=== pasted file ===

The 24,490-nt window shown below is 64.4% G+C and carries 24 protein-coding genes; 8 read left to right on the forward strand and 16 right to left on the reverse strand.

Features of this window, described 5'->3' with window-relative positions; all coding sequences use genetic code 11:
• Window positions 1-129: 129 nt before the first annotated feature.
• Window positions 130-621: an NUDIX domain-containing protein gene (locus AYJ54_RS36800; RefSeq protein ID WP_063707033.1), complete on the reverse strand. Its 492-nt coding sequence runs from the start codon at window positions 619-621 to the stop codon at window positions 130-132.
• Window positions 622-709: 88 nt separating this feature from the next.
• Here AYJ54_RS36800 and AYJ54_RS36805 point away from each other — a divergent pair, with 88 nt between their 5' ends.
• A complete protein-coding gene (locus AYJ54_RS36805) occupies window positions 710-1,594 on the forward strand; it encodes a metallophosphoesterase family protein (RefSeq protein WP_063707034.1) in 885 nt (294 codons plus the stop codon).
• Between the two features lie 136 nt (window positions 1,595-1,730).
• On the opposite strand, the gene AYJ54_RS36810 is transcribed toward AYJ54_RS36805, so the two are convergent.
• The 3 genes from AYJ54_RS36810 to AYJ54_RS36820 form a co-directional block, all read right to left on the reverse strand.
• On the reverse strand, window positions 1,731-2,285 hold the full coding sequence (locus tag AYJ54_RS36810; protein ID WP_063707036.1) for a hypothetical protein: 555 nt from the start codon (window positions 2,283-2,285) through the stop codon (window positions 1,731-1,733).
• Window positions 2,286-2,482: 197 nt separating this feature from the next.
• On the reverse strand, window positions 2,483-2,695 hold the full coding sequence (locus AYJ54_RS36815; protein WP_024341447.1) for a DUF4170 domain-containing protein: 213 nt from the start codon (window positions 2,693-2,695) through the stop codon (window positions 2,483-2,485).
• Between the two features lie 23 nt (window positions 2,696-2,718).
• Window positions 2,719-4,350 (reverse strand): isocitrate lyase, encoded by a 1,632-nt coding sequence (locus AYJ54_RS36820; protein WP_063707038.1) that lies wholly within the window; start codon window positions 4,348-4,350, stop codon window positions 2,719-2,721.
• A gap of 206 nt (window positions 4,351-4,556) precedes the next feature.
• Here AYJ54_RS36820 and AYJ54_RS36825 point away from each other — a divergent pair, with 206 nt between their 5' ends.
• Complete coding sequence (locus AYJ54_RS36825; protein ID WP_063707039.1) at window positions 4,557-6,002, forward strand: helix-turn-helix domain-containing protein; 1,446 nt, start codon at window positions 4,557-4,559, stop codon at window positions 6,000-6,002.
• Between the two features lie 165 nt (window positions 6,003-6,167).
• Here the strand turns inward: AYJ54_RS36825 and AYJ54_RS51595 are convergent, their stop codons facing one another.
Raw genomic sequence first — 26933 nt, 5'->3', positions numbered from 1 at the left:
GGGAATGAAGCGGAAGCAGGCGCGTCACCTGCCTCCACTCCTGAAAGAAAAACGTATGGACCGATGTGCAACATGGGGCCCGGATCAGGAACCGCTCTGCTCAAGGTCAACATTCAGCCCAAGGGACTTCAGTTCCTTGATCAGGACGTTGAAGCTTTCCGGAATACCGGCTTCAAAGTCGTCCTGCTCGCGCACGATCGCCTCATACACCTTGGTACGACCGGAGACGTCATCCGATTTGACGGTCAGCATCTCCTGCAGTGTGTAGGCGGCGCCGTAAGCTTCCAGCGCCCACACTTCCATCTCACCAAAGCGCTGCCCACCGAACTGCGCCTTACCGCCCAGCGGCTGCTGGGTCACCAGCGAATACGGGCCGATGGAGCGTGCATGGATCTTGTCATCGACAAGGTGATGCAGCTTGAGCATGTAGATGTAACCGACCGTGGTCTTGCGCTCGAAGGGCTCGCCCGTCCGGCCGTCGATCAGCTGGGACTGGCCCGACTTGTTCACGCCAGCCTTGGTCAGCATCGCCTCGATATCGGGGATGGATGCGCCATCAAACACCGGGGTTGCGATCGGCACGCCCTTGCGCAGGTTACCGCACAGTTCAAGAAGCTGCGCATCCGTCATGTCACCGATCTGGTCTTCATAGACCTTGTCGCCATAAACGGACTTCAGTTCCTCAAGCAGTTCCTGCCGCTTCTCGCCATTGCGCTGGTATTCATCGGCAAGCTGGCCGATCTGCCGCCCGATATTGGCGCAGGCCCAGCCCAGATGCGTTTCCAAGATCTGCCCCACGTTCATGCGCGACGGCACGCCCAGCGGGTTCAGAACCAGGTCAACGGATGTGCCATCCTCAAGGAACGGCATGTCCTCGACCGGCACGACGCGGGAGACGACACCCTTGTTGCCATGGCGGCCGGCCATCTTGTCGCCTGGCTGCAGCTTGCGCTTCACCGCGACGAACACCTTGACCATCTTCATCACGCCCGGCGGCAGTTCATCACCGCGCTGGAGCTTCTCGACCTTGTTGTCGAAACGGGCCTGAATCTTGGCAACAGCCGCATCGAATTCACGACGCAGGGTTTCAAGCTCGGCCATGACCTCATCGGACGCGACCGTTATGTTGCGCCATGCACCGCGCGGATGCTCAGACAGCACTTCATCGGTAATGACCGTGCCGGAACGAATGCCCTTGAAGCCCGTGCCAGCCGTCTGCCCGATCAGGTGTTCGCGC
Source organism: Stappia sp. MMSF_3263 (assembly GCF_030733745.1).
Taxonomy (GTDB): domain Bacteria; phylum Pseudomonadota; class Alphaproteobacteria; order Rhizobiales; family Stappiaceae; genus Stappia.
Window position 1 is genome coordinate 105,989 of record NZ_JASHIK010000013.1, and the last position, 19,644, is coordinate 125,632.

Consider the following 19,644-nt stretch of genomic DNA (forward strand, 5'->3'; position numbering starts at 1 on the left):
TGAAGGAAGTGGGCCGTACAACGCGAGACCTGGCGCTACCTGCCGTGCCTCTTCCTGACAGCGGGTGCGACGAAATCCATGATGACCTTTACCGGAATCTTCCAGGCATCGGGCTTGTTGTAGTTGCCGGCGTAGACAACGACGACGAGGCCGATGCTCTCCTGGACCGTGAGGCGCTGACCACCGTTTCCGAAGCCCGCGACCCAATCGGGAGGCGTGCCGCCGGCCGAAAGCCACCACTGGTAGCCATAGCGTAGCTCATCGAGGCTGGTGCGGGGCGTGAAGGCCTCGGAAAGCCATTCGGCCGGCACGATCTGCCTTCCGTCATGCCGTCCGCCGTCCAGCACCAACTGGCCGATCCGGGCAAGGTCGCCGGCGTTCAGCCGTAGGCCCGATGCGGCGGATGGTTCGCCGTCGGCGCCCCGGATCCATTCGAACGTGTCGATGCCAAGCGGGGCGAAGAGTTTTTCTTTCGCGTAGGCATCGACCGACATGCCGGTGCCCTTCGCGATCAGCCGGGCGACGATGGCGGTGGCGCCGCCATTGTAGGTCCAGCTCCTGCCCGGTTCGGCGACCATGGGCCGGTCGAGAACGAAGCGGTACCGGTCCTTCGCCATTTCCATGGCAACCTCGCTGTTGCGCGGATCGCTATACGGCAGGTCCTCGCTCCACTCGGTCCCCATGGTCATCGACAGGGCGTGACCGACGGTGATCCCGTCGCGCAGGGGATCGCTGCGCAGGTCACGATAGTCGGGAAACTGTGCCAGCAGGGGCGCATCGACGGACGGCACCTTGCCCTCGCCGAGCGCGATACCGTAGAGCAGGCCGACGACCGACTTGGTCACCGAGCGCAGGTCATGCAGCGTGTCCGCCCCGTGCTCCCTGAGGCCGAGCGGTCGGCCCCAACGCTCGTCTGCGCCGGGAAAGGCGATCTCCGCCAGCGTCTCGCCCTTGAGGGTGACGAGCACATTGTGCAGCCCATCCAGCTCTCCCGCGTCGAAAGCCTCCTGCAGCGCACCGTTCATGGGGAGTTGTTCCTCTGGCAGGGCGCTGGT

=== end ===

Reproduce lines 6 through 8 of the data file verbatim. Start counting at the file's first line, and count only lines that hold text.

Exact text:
• Here AYJ54_RS36800 and AYJ54_RS36805 point away from each other — a divergent pair, with 88 nt between their 5' ends.
• A complete protein-coding gene (locus AYJ54_RS36805) occupies window positions 710-1,594 on the forward strand; it encodes a metallophosphoesterase family protein (RefSeq protein WP_063707034.1) in 885 nt (294 codons plus the stop codon).
• Between the two features lie 136 nt (window positions 1,595-1,730).